I have no problem with beauty here being connected with “desire” if that includes all sorts of desire including the desire to nurse a baby, or cuddle with one’s own child, or to be close to an elderly parent in a physical way through hugging or even, when they are senile, through feeding and helping to shower.  These are all appropriate desires in addition to the desire to have intercourse whether for the purpose of reproduction, or, as is usual, not (strangely this last behavior seems not to be sanctioned by evolutionary theory as described here.)

Levinson stresses that saying someone may be physically beautiful without being sexually attractive is “not a little sanctimonious”  (196) which is a strange thing to say since a considerably older married copy might find each other quite physically beautiful although not having any desire to have intercourse.  I don’t know whether Levinson would consider the desire to cuddle with one’s lifetime mate of seventy years counts as sexual attraction. 

So, who, on Levinson’s view “are the appropriate viewers for a subcategory of human sexual beauty”?  (I cannot see how some viewers of beauty can be seen as more appropriate than others.) He answers that, “[for] the beauty of women the default answer, one might suggest, albeit with trepidation, is adult heterosexual men, and perhaps within that class, the subclass that is of the same race as the woman in question.”  (196) !! The trepidation, unfortunately, was/is warranted.  I cannot agree that women cannot be attracted appropriately to women, or whites to blacks.  Levinson tries to recover by saying that the point is “not who is capable of judging of such beauty, but rather whose pleasurable reaction of desire or attraction should be taken as criterial of the species of human beauty in question.” (196)  I cannot see what good this does. 

Actually Levinson and I have some areas of agreement with respect to human beauty.  I am, for instance perfectly happy when he notes the social construction of sexual beauty admitting the role of cultural context and tradition in the norms of beauty.  And I agree that, nonetheless, certain features “such as symmetry, smoothness, youthfulness” in womanly beauty “occupy a non-negotiable place in what makes for human physical beauty…” (197) except for one problem.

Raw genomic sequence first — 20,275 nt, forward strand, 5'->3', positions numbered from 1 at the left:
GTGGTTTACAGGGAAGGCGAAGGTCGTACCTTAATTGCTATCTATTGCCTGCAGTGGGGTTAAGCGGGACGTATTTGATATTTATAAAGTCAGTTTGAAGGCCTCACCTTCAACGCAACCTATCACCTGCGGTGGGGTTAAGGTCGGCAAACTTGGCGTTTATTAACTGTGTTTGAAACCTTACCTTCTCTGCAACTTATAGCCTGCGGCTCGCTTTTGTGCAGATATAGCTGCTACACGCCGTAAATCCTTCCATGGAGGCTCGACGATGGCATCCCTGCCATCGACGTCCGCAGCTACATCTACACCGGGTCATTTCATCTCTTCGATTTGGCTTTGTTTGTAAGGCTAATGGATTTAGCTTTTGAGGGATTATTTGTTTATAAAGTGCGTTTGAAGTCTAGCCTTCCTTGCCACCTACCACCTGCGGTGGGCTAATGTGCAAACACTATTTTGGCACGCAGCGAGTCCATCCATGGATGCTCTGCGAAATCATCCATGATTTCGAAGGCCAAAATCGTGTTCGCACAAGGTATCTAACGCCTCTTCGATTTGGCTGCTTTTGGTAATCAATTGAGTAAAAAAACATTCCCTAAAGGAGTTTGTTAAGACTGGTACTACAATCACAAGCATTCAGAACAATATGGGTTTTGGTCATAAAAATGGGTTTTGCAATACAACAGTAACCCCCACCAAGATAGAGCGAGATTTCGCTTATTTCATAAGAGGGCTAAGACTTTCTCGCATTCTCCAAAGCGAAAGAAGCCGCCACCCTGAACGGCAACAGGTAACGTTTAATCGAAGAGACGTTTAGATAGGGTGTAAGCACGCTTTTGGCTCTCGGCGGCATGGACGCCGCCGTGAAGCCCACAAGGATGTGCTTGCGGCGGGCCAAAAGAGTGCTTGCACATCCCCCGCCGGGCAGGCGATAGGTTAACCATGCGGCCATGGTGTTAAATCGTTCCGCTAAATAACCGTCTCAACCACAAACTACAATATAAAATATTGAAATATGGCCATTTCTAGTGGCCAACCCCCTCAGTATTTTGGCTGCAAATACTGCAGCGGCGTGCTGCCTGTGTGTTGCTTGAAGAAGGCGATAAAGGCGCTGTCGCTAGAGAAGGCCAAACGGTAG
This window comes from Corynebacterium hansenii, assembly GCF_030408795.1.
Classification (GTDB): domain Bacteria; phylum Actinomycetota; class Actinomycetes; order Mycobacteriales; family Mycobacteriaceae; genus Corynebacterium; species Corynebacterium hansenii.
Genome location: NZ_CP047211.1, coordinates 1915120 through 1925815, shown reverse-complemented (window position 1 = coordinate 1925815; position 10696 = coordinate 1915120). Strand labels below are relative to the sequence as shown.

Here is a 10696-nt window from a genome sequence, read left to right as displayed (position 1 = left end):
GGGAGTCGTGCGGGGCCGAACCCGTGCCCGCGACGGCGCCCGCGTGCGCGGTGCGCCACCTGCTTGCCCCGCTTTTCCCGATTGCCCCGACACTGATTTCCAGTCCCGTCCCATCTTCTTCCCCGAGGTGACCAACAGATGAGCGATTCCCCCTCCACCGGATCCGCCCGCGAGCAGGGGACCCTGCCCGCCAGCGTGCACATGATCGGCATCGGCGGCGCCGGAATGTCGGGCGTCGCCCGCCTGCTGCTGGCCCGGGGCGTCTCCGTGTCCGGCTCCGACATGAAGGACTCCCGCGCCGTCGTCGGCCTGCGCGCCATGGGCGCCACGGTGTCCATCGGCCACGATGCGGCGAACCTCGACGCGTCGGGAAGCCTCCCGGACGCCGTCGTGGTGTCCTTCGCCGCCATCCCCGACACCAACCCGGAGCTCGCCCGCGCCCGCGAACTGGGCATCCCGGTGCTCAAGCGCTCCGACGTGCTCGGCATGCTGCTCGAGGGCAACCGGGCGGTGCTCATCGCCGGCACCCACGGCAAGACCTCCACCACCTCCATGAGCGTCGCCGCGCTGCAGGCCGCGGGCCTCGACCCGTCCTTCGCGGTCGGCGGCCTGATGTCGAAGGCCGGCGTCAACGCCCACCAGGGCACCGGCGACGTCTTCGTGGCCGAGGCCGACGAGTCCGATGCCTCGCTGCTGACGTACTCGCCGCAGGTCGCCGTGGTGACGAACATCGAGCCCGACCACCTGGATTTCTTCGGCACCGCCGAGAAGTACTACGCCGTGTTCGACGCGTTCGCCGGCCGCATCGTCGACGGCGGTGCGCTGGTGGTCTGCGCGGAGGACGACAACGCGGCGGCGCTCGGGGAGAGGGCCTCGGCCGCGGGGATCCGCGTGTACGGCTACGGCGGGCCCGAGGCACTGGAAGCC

Being 72, my ideas of womanly beauty have changed with my years and commitments.  I am devoted to my wife, but if I became single again I would, after initially being tempted by younger women, naturally gravitate to someone in the above-60 range, for even now I prefer the beauty of such women, and would especially do so if thinking of a life partner, even though their physical features are far from perfect.  I would not ignore these features but would (and do now) find them sexy if the woman is intelligent, knowledgeable, interesting, sympathetic, emotionally available, attractive, a good dresser, virtuous, has good taste both in the arts and in everyday life, and loves nature. If an older woman has these features then all of the features that may seem decrepit on first glance are enhanced as well. They take on an aura of beauty.  I can live without Levinson’s touted values of symmetry, smoothness and youthfulness that characterize women in their twenties if all my other criteria are met, since if they are, then these criteria will be met as well. I will see my beloved’s skin as smooth, I will see her manner as youthful, and I will see her as symmetrical even if she is not so, mathematically. 

Levinson says that resistance to his idea of typing physical beauty with sexual desirability might go away if we distinguish judging beauty and experiencing physical beauty, the latter only requiring seeing the person as sexually alluring, (197) although he hedges that view, saying that even judging presupposes feelings of sexual attraction to “the appropriate reference class for human beauty in question, even if the judger does not himself have such sexual feelings.” (197)  Yet I believe that no man in my position in life should be required to limit his feelings of attraction to white heterosexual women of child-bearing age.  I find many older lesbian women fascinatingly beautiful, for example, contrary to Levinson’s requirement of appropriateness, even though I have no interest in having sex with them, and that goes  for older homosexual men as well.  When I judge a woman of my age, of whatever sexual persuasion, race, ethnicity, or disability status, as sexually attractive in the sense of being beautiful, it is because their physical features present themselves as manifestations of their excellent non-physical features.  I am not just speaking abstractly, and I am certain that I am not unique in this.  Many of the women I currently find attractive are philosophers, scientists, artists, and politicians.  It is not merely that I find them exemplars of virtue:  I am not talking about moral beauty alone here.  As Levinson notes, other kinds of beauty, including moral, come into my perception. But, again, I do not concede that beauty is plural in the way he sees it.  No: the package is one.  There is no moral beauty without physical beauty, and no physical beauty without moral beauty.  So I do not accept the language he favors of “mixed nature of beauty” or “proportion that narrowly concerns physical beauty.”  (197)